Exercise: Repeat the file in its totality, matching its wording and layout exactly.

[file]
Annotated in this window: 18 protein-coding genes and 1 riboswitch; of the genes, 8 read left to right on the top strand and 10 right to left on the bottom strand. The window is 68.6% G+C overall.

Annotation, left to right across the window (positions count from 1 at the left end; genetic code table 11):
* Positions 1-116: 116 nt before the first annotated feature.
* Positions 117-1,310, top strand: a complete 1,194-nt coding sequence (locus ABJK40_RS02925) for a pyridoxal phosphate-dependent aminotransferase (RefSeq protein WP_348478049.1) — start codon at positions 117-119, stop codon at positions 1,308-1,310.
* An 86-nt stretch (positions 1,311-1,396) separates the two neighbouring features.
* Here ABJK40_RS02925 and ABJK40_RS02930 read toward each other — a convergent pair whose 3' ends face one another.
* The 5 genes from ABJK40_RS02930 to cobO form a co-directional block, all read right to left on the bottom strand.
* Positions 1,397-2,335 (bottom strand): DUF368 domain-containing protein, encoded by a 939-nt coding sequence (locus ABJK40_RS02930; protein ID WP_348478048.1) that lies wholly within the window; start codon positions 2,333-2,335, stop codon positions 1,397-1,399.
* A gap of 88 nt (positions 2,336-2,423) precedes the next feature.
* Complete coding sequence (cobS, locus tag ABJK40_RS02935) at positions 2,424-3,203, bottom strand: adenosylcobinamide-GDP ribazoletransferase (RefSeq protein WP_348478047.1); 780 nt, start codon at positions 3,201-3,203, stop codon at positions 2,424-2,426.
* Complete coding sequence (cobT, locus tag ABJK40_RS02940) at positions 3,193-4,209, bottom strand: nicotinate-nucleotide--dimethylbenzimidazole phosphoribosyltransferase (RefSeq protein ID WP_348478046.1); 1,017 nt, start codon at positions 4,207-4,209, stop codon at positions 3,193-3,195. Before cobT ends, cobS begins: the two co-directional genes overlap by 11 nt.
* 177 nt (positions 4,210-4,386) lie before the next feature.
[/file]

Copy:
Annotated in this window: 18 protein-coding genes and 1 riboswitch; of the genes, 8 read left to right on the top strand and 10 right to left on the bottom strand. The window is 68.6% G+C overall.

Annotation, left to right across the window (positions count from 1 at the left end; genetic code table 11):
* Positions 1-116: 116 nt before the first annotated feature.
* Positions 117-1,310, top strand: a complete 1,194-nt coding sequence (locus ABJK40_RS02925) for a pyridoxal phosphate-dependent aminotransferase (RefSeq protein WP_348478049.1) — start codon at positions 117-119, stop codon at positions 1,308-1,310.
* An 86-nt stretch (positions 1,311-1,396) separates the two neighbouring features.
* Here ABJK40_RS02925 and ABJK40_RS02930 read toward each other — a convergent pair whose 3' ends face one another.
* The 5 genes from ABJK40_RS02930 to cobO form a co-directional block, all read right to left on the bottom strand.
* Positions 1,397-2,335 (bottom strand): DUF368 domain-containing protein, encoded by a 939-nt coding sequence (locus ABJK40_RS02930; protein ID WP_348478048.1) that lies wholly within the window; start codon positions 2,333-2,335, stop codon positions 1,397-1,399.
* A gap of 88 nt (positions 2,336-2,423) precedes the next feature.
* Complete coding sequence (cobS, locus tag ABJK40_RS02935) at positions 2,424-3,203, bottom strand: adenosylcobinamide-GDP ribazoletransferase (RefSeq protein WP_348478047.1); 780 nt, start codon at positions 3,201-3,203, stop codon at positions 2,424-2,426.
* Complete coding sequence (cobT, locus tag ABJK40_RS02940) at positions 3,193-4,209, bottom strand: nicotinate-nucleotide--dimethylbenzimidazole phosphoribosyltransferase (RefSeq protein ID WP_348478046.1); 1,017 nt, start codon at positions 4,207-4,209, stop codon at positions 3,193-3,195. Before cobT ends, cobS begins: the two co-directional genes overlap by 11 nt.
* 177 nt (positions 4,210-4,386) lie before the next feature.